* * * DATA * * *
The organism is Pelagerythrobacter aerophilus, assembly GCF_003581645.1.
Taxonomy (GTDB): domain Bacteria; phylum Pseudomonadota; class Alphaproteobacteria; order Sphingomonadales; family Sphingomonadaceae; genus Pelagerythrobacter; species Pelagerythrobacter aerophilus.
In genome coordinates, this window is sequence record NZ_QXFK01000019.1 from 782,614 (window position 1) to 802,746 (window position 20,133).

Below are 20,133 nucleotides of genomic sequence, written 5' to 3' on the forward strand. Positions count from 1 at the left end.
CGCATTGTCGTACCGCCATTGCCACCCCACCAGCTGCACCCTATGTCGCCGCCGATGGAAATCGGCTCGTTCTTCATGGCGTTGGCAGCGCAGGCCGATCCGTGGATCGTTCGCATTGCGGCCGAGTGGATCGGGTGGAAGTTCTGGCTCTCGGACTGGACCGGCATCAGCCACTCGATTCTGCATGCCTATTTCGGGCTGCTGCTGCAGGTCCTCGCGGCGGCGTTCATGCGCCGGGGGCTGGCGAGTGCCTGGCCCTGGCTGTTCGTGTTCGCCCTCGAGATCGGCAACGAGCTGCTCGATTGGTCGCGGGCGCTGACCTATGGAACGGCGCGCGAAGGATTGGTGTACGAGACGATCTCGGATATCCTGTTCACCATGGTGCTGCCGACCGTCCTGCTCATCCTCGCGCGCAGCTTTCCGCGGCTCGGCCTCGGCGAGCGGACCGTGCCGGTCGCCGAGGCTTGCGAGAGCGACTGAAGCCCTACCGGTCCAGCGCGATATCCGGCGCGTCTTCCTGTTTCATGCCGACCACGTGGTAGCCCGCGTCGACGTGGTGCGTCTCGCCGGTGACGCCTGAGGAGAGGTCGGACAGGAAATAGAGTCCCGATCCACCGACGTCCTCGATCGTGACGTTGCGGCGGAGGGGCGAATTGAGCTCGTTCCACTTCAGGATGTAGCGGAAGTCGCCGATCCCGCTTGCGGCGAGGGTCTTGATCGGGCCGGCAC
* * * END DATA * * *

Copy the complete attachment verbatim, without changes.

The organism is Pelagerythrobacter aerophilus, assembly GCF_003581645.1.
Taxonomy (GTDB): domain Bacteria; phylum Pseudomonadota; class Alphaproteobacteria; order Sphingomonadales; family Sphingomonadaceae; genus Pelagerythrobacter; species Pelagerythrobacter aerophilus.
In genome coordinates, this window is sequence record NZ_QXFK01000019.1 from 782,614 (window position 1) to 802,746 (window position 20,133).

Below are 20,133 nucleotides of genomic sequence, written 5' to 3' on the forward strand. Positions count from 1 at the left end.
CGCATTGTCGTACCGCCATTGCCACCCCACCAGCTGCACCCTATGTCGCCGCCGATGGAAATCGGCTCGTTCTTCATGGCGTTGGCAGCGCAGGCCGATCCGTGGATCGTTCGCATTGCGGCCGAGTGGATCGGGTGGAAGTTCTGGCTCTCGGACTGGACCGGCATCAGCCACTCGATTCTGCATGCCTATTTCGGGCTGCTGCTGCAGGTCCTCGCGGCGGCGTTCATGCGCCGGGGGCTGGCGAGTGCCTGGCCCTGGCTGTTCGTGTTCGCCCTCGAGATCGGCAACGAGCTGCTCGATTGGTCGCGGGCGCTGACCTATGGAACGGCGCGCGAAGGATTGGTGTACGAGACGATCTCGGATATCCTGTTCACCATGGTGCTGCCGACCGTCCTGCTCATCCTCGCGCGCAGCTTTCCGCGGCTCGGCCTCGGCGAGCGGACCGTGCCGGTCGCCGAGGCTTGCGAGAGCGACTGAAGCCCTACCGGTCCAGCGCGATATCCGGCGCGTCTTCCTGTTTCATGCCGACCACGTGGTAGCCCGCGTCGACGTGGTGCGTCTCGCCGGTGACGCCTGAGGAGAGGTCGGACAGGAAATAGAGTCCCGATCCACCGACGTCCTCGATCGTGACGTTGCGGCGGAGGGGCGAATTGAGCTCGTTCCACTTCAGGATGTAGCGGAAGTCGCCGATCCCGCTTGCGGCGAGGGTCTTGATCGGGCCGGCAC